If you didn’t already know, I love organising! I love working with people, problem solving, focusing on what is important, and attention to detail. You may know that I spent many years in event management, organising huge conferences and I still love to see how things work from behind the scenes. I can’t help myself at concerts or stage shows from looking at the lighting, the staging and the logistics that you don’t normally see. If you don’t see them, that is usually a good thing as it means it is working.
As I enjoyed our long-awaited cruise, my curiosity was peaked by the shear awesomeness of the floating hotel with multiple restaurants and bars and entertainment venues – ok, my organising geek came out! The logistics of managing all of these things seamlessly and creating a positive guest experience is a huge task. The crew numbers are nearly one to every two guests and I can see why – maintenance crews, cabin staff, food and beverage staff, entertainers, the all important crew who ensure we travelled safely between ports, and the list goes on.
How do they know how much food people will eat without wasting food?
What about fresh water?
I can only imagine the team required to manage staffing rosters alone.
And where do they store everything?
I had the privilege to speak to the Food and Beverage Manager about the workings of the ship and he shared some mind-blowing statistics about the Chef’s weekly shopping list for the ship’s 2450 guests:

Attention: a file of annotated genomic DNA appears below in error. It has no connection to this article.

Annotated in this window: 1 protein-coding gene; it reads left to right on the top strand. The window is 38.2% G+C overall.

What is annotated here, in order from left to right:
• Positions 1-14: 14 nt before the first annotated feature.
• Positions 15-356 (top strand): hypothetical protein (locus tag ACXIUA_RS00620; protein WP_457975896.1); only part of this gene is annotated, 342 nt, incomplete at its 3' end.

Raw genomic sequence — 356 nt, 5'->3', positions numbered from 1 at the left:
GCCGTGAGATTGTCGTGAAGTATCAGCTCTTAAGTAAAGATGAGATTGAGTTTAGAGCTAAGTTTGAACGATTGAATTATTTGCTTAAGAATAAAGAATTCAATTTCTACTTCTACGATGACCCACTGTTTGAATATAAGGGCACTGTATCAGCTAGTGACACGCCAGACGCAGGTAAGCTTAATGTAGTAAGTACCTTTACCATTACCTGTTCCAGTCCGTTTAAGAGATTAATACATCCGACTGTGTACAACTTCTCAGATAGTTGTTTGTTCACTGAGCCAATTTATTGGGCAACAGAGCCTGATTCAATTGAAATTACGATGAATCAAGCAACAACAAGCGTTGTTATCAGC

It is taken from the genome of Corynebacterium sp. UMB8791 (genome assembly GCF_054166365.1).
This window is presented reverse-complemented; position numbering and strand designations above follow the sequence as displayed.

- 50,000 eggs (and he promises there are no powdered or other types of eggs mixes to be seen)
- 25,000 pounds of protein (chicken, beef, lamb, seafood etc)
- 174 gallons of ice cream
- 18,000 pounds of fruit
- 28,000 pounds of vegetables
- 408 loaves of sliced white bread (they make wholemeal and other specialty breads onboard)
- 771 gallons of milk
The huge team of chefs and kitchen staff work 23 hours per day in shifts to produce the 12,000+ meals daily.
They also have their own de-salination plant and anti-osmosis facility onboard for production of fresh water and they top up supplies at each port as required.
I was particularly interested in food storage and wastage. As you can imagine, food safety is of huge importance so they have very strict protocols for food storage, production and treatment. Everything is temperature controlled and has a defined retention time. Once that time is reached, whatever remains is pulped and stored onboard until it can be disposed of properly. The same goes for all waste, yes including that kind of waste.
A key message overall though was the value of a strong team, delegating and tooling people up to do what they need to do. The same message applies to a well functioning home and the team that is your family. With the structure in place (that is the shared vision of how your home should function, having an identified home for everything in it and some guiding principles), the right tools available (knowledge, storage spaces/containers etc.) and supporting and trusting people to look after their own things and take a shared role in looking after shared spaces and items, your home will be well positioned to support your lifestyle and a place you will look forward to coming home to. It will be a well-oiled machine, just like our cruise ship.
I loved my holiday and didn’t wish it away, but when the time comes, I am always happy to be home and back at work doing what I love.